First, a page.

Behind the closed doors of The Cabot performing arts center in downtown Beverly, a transformation is occurring. The bland drop ceilings that have hung above the lobby for years are being removed and the magnificent vaulted ceiling they concealed is being painstakingly restored. The opulent neo-classical chandelier that hung in the space in the 1930s is to be hung again. One rose window will be uncovered and a second re-installed where archival photos show it used to be.
“You’re going to see something that looks really similar to what was there in the past,” says the center’s executive director J. Casey Soward.
Like all performing arts spaces in the state, The Cabot was forced to shut down as coronavirus numbers surged in March. Since then, Soward and his staff have been scrambling to find ways to remain a vital resource for the community and pave the way toward an uncertain future. The lobby restoration project is one of the many ways the iconic North shore theater is facing the challenges of the COVID-19 pandemic and finding ways to adapt and strengthen connections with the community.
The Cabot had already raised the money it needed to complete the lobby renovations early this year and was starting to strategize how and when to execute the project, when the pandemic struck. They decided to take advantage of the forced closure to complete the restoration.
The timing of the restoration offers an almost eerie parallel to the beginning of the theater’s life, Soward notes. This year The Cabot celebrates its 100th anniversary. When it was built in 1920, it was part of a trend toward ever grander movie palaces as the film industry tried to lure back customers after the 1918 influenza pandemic.
The Cabot has also adjusted its programming in light of COVID. In early August, it debuted the Porch Sessions, outdoor performances for a limited audience at historic Hale Farm just a few blocks away from the theater. The first show featured singer-songwriter Tom Rush playing for 100 people.
Shortly thereafter, however, the state lowered the number of people who could gather outdoors to 50, and Soward and his staff had to change plans again. They limited future audiences to 40 people, secured sponsorship agreements to help make up some of the lost revenue, and soldiered on.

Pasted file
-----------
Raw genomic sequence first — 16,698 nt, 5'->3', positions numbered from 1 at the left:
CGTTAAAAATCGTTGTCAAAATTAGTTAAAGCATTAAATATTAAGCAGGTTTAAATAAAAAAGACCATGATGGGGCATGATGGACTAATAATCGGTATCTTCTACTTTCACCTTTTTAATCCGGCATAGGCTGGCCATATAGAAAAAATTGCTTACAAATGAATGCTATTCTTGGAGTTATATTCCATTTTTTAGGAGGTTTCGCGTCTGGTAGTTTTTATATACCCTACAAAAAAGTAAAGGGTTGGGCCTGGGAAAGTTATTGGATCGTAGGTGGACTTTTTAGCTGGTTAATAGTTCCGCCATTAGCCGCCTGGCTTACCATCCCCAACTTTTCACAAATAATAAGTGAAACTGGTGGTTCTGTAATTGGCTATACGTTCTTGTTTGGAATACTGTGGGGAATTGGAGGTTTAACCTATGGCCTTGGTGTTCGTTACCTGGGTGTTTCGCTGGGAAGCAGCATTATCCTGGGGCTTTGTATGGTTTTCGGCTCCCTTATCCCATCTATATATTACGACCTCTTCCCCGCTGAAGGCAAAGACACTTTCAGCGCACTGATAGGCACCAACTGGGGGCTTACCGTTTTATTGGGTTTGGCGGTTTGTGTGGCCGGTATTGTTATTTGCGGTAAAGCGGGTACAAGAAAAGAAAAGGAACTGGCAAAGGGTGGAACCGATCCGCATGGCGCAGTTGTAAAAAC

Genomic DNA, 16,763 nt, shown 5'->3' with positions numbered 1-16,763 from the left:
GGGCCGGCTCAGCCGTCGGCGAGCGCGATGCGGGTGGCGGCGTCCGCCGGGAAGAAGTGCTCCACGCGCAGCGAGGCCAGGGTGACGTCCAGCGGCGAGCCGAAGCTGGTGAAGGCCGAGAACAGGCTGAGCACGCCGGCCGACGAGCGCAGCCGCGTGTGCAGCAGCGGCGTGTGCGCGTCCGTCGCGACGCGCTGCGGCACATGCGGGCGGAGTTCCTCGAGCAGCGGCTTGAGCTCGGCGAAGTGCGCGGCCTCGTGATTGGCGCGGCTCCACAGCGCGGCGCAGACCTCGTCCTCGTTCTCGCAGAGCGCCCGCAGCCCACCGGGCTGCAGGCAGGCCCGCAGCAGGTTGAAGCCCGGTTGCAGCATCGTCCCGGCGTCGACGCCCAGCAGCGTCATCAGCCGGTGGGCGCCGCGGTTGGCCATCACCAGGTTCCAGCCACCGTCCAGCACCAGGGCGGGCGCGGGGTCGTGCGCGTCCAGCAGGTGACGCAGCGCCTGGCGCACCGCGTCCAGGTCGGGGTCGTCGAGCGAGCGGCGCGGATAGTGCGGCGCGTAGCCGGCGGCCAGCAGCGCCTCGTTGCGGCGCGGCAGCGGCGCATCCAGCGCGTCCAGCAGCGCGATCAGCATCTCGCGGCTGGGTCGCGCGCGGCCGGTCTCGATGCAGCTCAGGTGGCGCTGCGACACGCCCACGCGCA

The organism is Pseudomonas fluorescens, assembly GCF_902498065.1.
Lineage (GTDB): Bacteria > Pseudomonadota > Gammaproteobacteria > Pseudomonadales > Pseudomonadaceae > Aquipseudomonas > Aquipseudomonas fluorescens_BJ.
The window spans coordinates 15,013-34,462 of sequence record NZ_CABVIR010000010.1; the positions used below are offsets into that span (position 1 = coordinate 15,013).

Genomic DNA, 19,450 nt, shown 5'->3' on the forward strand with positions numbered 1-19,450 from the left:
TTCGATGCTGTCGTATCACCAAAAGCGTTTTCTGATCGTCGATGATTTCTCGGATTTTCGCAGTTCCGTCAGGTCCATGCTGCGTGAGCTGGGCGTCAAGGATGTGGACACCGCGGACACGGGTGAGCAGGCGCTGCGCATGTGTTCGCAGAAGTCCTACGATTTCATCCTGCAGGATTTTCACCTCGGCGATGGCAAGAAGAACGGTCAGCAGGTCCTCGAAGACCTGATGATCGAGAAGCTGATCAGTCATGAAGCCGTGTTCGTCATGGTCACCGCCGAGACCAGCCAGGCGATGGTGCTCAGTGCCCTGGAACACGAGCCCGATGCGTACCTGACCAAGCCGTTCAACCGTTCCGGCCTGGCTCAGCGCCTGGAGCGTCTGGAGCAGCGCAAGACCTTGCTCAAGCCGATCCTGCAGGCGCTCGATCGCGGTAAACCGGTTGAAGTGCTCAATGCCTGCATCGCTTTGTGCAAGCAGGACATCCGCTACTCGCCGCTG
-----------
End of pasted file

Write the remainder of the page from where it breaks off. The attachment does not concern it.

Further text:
Attendees sit at tables of up to six people, all spaced 15 feet from each other to ensure a worry-free concert experience. For the first half of the series, food service was provided by Root, a culinary education and catering organization from Salem. Local favorite A&B Burgers is taking over for the rest of season.
The artists who have performed are all used to playing for crowds of hundreds or thousands, Soward says, and have been very gracious about accommodating the small sizes of the Porch Sessions shows. Artists including Mark Erelli and Chris Smither have performed so far; Chelsea Barry, Martin Sexton, Jon Butcher, and Ryan Montbleau are scheduled for October.
And the reaction from the community has been heartening.
“The people who have come have just been overjoyed that they can see live music in a safe way,” Soward says. “It’s been an amazing thing to be a part of.”
Since early in the pandemic, the Cabot has also been offering virtual programming. They have offered an eclectic selection of acclaimed films for streaming at home. Current offerings include the documentaries Jimmy Carter: Rock & Roll President and RBG.
Looking ahead, the theater has invested in equipment to allow for live-streaming of events. It expects to use the technology for a major virtual concert in December (further details—including the promise of A-list performers—to follow soon).
Once the lobby restoration is complete, the theater might re-open for movie screenings. With a maximum allowed audience of 25 in an 850-seat theater, the Cabot is almost an ideal place to enjoy a film at a comfortable social distance, Soward notes. And upgrades to the heating and ventilation systems will make the venue even safer, he says.
Though the recent months have been challenging financially and logistically, the crisis has only strengthened the theater’s ties to its supporters and audiences, Soward says. The community has been there to support the theater, and The Cabot is committed to returning the favor.
“We’re continuing to find creative ways to program and bring what we do and our mission to the public in ways they feel safe,” he says. “We just want to be there every step of the way.”